A celebration of staying alive. (I’ve treated myself to  the length Wikiped watching a performance of Stephen Sondheim’s Company while I did my work this morning.) I reported on this blog yesterday (in my posting “Welcome to Thursday” on getting up irrevocably at midnight and then throwing myself into a frenzy of activity and accomplishment.

I assumed that I would be needing a nap somewhere along the line, but no. Despite an affliction of the joints in my right hand and wrist that had my hand curled up uselessly in pain, so that I had to shift to working left-handed, I plunged on with the program for the day, which ultimately included writing four blog postings, assembling materials for four more, coping with the arrival of three different shipments of new household goods (cups, mugs, and dish brushes) ordering groceries for the week (at 6 a.m.), doing two loads of laundry, managing some garden work, and much much more.

At 3 in the afternoon my caregiver Erick Barros came by for an hour, kept me company, and did various useful things for me, including taking some photographs that you’ll eventually see. When he left, I had a very light dinner, then subsided into sleep at 5, after working 17 unbroken hours. With energy and enthusiasm, moving fast and confidently in my walker. And, according to people who’ve seen me in the past few days (including my rheumatologist) looking just great. Obviously in a fine frame of mind, despite a huge amount of joint pain, needing to whizz every 20-25 minutes, having to treat my legs and arms with coconut oil every morning, and so on.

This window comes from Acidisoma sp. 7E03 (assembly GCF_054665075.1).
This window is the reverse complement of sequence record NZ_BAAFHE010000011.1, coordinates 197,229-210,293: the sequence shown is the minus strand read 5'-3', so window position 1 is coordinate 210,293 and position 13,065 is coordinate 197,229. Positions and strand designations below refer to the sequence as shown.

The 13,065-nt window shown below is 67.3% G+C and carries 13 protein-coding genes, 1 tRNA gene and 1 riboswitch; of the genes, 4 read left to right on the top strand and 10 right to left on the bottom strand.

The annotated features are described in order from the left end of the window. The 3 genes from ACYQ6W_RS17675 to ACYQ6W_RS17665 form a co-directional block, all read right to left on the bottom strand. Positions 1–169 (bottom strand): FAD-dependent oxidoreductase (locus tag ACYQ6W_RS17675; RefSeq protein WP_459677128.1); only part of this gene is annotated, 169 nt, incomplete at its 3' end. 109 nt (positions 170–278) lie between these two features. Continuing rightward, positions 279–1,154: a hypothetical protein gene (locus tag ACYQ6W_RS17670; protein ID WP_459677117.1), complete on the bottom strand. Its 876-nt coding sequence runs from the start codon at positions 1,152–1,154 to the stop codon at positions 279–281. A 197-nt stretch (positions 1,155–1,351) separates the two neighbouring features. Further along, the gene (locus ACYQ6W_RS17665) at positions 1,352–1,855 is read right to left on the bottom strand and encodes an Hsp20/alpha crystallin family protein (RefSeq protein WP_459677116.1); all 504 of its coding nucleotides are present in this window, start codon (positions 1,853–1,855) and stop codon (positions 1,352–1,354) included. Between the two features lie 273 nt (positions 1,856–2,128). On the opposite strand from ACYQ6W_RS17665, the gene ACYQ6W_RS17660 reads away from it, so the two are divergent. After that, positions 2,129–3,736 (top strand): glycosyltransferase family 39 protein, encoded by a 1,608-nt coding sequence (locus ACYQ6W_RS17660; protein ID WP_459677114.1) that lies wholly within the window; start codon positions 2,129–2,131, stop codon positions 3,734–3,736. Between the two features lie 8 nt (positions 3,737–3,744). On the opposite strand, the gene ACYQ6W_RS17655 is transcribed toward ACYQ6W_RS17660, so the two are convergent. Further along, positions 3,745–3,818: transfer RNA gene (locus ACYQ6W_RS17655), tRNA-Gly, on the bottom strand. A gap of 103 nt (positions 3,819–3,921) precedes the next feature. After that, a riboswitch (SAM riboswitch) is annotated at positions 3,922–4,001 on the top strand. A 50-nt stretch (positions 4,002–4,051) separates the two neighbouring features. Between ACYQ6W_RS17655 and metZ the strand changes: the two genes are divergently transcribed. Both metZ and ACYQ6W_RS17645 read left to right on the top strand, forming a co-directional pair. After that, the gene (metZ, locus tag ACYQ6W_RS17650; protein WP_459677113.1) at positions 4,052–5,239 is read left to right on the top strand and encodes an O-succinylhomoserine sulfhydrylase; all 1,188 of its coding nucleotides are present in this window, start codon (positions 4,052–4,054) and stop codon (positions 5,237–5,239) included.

I appear to be experiencing a wonderful bounceback from the ghastly apraxia tremens (as I’ve decided to call it) that afflicted me so badly only a little while ago — a particularly satisfying return to normal awful.

But then today. I slept beautifully from 5 pm yesterday to midnight (whizzing out 2 liters during the night), when I once again was irrevocably up and awake at midnight, so dived right into the new day, starting various pieces of work and breakfasting at 2.

Ah! At 2:30 I was seized with an undeniable desire for more sleep, put on my warm velour bathrobe, stretched out in my recliner chair, and dropped instantly into deep sleep, coming out only very briefly for whizz breaks. When I came to, I felt wonderfully refreshed but was startled to see that it was now 5:30 (and I had a liter of urine to dispose of; Otto is a 1-liter guy, and he was full).

On with the day! And now my right hand is merely sore, not in fierce pain. The balm of sleep, I guess.




One Response to “Piñatarians, proselytizing”

  1. J B Levin Says:

    May I suggest that perhaps the “hollow” part of Wayno’s “Hollow Roller” was a reference to the hollow piñatas the missionaries are wearing and presumably worship? (Incidentally, two of Wayno’s special symbols were also partly piñatas.)